According to the University of Cyprus Economics Research Centre, the island’s GDP growth is projected at a slower 3.3% for 2021, accelerating to 3.6% next year.
April’s growth forecast for 2021 was revised downwards from February (3.7%) due to the smaller-than-projected contraction in GDP in 2020 and impediments to economic activity caused by the January lockdown.
In 2022, growth is projected to strengthen to 3.6%.
The 3.3% growth forecast is close to the estimates published by the European Commission (3.2%) and slightly higher than the projection given by the IMF (3.0%).
Moreover, for 2022, the growth forecast is more optimistic than the European Commission (3.1%) but slightly lower than the IMF (3.9%).
Economists said uncertainty about the outlook remains elevated because of pandemic-related factors, namely the fast rise in COVID-19 infections following the reopening of the economy in March, the presence of new variants, and the pace of vaccinations.
Regarding downside risks, they stem from setbacks to reopening of economic activities and renewed pandemic containment measures.
Other downside risks are also associated with the path of external demand for tourist services that depend on the epidemiological conditions, including vaccinations, in Cyprus and abroad.
A slower vaccination pace and new waves due to variants may adversely affect domestic and external economic conditions.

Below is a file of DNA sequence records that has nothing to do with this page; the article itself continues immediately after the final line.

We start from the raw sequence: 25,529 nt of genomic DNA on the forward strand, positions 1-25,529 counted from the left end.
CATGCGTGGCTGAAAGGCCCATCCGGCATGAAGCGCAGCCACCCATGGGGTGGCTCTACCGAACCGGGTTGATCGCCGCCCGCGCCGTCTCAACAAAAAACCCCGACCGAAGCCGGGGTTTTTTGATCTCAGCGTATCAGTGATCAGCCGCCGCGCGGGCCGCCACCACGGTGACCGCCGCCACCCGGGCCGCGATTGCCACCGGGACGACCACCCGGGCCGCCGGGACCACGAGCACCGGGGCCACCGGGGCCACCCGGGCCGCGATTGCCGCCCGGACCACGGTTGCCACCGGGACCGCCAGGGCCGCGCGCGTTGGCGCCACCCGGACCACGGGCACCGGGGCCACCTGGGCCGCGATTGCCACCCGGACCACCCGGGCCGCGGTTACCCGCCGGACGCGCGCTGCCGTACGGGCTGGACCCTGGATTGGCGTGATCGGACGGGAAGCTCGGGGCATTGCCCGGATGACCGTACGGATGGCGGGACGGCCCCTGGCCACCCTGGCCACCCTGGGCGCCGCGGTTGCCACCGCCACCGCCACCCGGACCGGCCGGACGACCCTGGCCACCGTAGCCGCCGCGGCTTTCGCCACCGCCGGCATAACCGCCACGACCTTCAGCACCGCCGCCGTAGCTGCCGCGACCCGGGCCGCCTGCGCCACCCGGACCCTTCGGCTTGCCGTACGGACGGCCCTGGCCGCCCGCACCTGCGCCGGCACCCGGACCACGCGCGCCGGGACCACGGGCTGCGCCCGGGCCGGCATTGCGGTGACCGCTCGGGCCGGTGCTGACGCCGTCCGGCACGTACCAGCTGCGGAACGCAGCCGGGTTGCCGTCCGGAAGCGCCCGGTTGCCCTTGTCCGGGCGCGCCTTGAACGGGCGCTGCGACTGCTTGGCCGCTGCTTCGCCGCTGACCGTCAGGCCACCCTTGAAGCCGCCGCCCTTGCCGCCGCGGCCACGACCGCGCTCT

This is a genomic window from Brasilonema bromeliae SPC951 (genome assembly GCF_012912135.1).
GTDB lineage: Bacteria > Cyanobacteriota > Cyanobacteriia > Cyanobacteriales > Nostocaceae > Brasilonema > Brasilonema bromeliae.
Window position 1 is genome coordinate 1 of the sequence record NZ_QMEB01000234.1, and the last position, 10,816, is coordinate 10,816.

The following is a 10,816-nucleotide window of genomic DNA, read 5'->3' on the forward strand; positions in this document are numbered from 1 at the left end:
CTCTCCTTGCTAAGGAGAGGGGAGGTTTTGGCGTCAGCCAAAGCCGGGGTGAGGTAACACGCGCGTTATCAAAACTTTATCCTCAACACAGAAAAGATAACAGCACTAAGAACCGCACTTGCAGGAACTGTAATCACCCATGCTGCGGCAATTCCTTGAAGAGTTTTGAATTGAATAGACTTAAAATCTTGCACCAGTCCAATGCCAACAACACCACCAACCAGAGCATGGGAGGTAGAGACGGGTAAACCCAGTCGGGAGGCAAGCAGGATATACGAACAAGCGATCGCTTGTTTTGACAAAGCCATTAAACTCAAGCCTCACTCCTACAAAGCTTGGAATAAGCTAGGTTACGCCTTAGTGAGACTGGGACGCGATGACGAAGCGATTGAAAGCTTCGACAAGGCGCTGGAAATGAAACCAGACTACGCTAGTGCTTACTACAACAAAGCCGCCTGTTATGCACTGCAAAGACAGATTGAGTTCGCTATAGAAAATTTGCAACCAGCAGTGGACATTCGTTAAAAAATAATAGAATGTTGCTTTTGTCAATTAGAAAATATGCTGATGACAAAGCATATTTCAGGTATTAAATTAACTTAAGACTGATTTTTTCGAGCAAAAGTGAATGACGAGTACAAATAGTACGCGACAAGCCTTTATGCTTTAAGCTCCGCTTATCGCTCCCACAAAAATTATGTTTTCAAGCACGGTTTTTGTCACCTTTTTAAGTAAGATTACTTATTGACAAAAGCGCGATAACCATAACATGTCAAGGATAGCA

Additional downside risks relate to pressures on public finances and a possible re-escalation in NPLs as the pandemic persists.
UCY said slow progress in implementing structural reforms and uncertainties around the foreclosure framework might undermine the country’s credibility, renew vulnerabilities and weigh on the growth prospects.
“On the upside, a faster-than-expected vaccination pace in Cyprus and the EU, leading to a steady improvement in the epidemiological conditions, could boost confidence and demand,” the UCY outlook said.
“The positive effects of domestic and EU pandemic-related support programmes on activity may turn out stronger than those reflected in published data.
“In 2021 and 2022, CPI inflation is projected at 0.9% and 1.5%, respectively, as activity is expected to recover.”
In 2021, CPI inflation is projected at 0.9%; the forecast for inflation remained broadly unchanged from February (0.8%).
Next year, inflation is forecast to accelerate 1.5% as growth strengthens.
There remains “considerable uncertainty” as economic outcomes hinge on the course of the pandemic and the pace of vaccinations”, said, economists.